Argument analysis: The question not asked
on Jan 11, 2016 at 2:51 pm
If it is true, as history seems to suggest, that labor unions almost always throw their support to liberal politicians and liberal public policies, that understanding would make more sense of Monday’s Supreme Court argument in a fundamentally important union case. That is really the only way to accept an underlying premise of the entire argument — one that simply was not put to the test by any questions.
The premise has two parts: first, everything a union representing government workers does in bargaining over workers’ benefits is, solely because it is a union making the demands, an action driven by ideology and politics; and, second, because of the political nature of the union, every non-union worker represented by that union objects to subsidizing anything it demands. Would there have been no value in questioning the breadth of either premise? Both went unexamined.
Early in the argument, a Washington, D.C., lawyer, Michael A. Carvin, made clear the basic complaint of the non-union California teachers he represents when he told the Court that the teachers don’t want to be forced to pay any support to “an outside advocacy group like a political party or like a union.” It was not a slip of the tongue, yet no one challenged whether the two actually were equivalent political entities.
What may have been most revealing is that the five Justices whose votes are likely to control the outcome showed no sign of doubting the non-union members’ premises, so most or all of those five would appear to be inclined to conclude that any charge of an “agency fee” to a non-member would be a compelled endorsement, with their money, of “a group that advocates an ideological viewpoint” (as Carvin also described the teachers’ union).
Those are the Justices who made up the majority in a five-to-four ruling in 2014, Harris v. Quinn, that stopped just short of inviting the kind of First Amendment challenge that Carvin brought to the Court Wednesday, after rushing it through lower courts as a test case on whether the Court was ready to overrule its 1977 decision in Abood v. Detroit Board of Education. That is the precedent which established the legality of an “agency fee” to be levied by public-sector unions on non-union members to support collective bargaining.
The four Justices who were in dissent in the Harris case appeared to be headed toward dissent again, even as they made no headway in shaking Carvin’s assault on the teachers’ union as a state-compelled advocate for workplace policies that the non-union members appear to find objectionable. Those four appeared to be clinging to the Court’s usual reluctance to overturn a constitutional precedent that had been followed for nearly four decades.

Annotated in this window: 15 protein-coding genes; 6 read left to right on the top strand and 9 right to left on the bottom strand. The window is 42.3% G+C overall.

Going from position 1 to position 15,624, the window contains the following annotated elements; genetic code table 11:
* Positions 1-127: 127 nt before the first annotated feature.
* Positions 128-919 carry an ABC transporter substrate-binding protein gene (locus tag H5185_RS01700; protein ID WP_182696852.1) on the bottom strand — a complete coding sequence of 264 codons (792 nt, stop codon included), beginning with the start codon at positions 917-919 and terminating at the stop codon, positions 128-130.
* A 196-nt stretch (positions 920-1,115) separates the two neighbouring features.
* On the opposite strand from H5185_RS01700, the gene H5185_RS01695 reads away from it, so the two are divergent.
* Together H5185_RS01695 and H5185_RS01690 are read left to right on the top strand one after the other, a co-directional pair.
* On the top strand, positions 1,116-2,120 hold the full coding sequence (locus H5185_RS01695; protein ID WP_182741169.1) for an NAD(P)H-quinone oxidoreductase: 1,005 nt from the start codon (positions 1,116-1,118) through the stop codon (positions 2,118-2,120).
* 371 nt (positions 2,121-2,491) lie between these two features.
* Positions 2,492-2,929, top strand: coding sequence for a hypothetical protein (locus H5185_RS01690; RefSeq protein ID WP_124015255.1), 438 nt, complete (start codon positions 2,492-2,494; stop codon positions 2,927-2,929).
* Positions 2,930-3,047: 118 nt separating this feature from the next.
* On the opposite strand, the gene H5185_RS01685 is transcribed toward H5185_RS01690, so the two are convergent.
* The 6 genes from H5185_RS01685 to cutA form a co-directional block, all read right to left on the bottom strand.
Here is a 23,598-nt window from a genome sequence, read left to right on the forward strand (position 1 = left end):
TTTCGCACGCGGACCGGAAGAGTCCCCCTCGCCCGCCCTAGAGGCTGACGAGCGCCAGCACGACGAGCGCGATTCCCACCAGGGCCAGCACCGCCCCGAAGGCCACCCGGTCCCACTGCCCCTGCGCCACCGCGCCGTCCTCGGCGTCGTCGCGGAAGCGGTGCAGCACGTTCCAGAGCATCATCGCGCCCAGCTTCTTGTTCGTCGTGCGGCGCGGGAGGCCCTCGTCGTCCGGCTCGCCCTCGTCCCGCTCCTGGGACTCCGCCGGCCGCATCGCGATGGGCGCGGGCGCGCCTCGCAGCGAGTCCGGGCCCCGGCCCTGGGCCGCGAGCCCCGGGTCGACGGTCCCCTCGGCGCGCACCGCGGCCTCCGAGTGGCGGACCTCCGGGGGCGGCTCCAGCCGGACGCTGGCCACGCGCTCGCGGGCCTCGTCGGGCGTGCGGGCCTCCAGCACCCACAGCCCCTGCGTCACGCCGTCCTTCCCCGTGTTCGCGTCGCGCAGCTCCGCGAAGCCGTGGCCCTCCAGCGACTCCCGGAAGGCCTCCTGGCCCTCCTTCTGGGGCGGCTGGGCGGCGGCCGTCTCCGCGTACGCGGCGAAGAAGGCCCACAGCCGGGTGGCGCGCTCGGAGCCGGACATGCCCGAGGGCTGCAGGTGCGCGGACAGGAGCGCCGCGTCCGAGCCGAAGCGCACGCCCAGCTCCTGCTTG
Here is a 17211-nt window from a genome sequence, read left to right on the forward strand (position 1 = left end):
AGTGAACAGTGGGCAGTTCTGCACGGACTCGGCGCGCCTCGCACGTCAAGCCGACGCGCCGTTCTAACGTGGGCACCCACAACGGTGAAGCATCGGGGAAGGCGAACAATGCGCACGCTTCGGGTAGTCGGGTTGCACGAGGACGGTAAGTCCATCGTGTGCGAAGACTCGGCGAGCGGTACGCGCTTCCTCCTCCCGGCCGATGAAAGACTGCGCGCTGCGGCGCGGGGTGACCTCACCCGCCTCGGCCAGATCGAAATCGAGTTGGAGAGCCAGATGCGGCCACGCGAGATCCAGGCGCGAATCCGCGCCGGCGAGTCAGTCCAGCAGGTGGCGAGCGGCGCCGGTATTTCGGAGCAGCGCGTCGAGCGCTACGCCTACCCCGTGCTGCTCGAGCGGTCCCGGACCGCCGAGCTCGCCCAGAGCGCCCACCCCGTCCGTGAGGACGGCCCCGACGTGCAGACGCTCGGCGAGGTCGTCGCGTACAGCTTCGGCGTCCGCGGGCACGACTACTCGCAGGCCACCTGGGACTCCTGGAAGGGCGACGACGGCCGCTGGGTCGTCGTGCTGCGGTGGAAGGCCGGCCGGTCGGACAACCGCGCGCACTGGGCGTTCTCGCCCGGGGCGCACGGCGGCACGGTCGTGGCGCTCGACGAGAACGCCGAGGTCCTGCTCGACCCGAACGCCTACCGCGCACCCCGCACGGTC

The more liberal Justices gained a measure of support from Justice Anthony M. Kennedy as they wondered what would be the fate of “agency fees” that now exist in thousands of union contracts affecting millions of workers, if the Court were to overrule the Abood decision. The liberals seemed unpersuaded by Carvin’s suggestion that such fees outside the public sector were not in jeopardy.
Kennedy otherwise appeared to be lining up with the developing consensus against the Abood precedent. He emphasized his worry about suppressing the views of individual workers who had opted not to join unions or to support union causes. At one point, in fact, Kennedy interpreted the operation of the “agency fee” as a mechanism to “silence” the non-union members as a group.
When reminded by the union’s lawyer, David C. Frederick of Washington, D.C., that Kennedy had written a ruling allowing the discipline of a prosecuting attorney for speaking out on an issue of legal strategy in the office, the Justice retorted that that case involved the “silencing” of only a single worker, not “a whole class of persons.”
Frederick was joined in defending the Abood precedent by Edward DuMont, the solicitor general of California, and U.S. Solicitor General Donald B. Verrilli, Jr., with the federal government on the union’s side. All three of those lawyers emphasized the importance to government to have only a single union to deal with collective-bargaining issues for a group of public employees like teachers, with the understanding that that single union would represent in contract negotiations the interests of all the workers, not just the union members.
But even on the point of single-union representation, Carvin talked of the non-union members’ hostility to that arrangement. They did not want the teachers’ union negotiating on their behalf, he said; they wanted to do that themselves, but California prevented them from doing so. It was another way that he chose to emphasize the recurring theme of the non-union teachers as an oppressed group.
[Disclosure: Goldstein & Russell, P.C., whose attorneys contribute to this blog in various capacities, is among the counsel on an amicus brief by the American Federation of Teachers and American Association of University Professors in support of the respondents in this case. The author of this post, however, is not affiliated with the law firm.]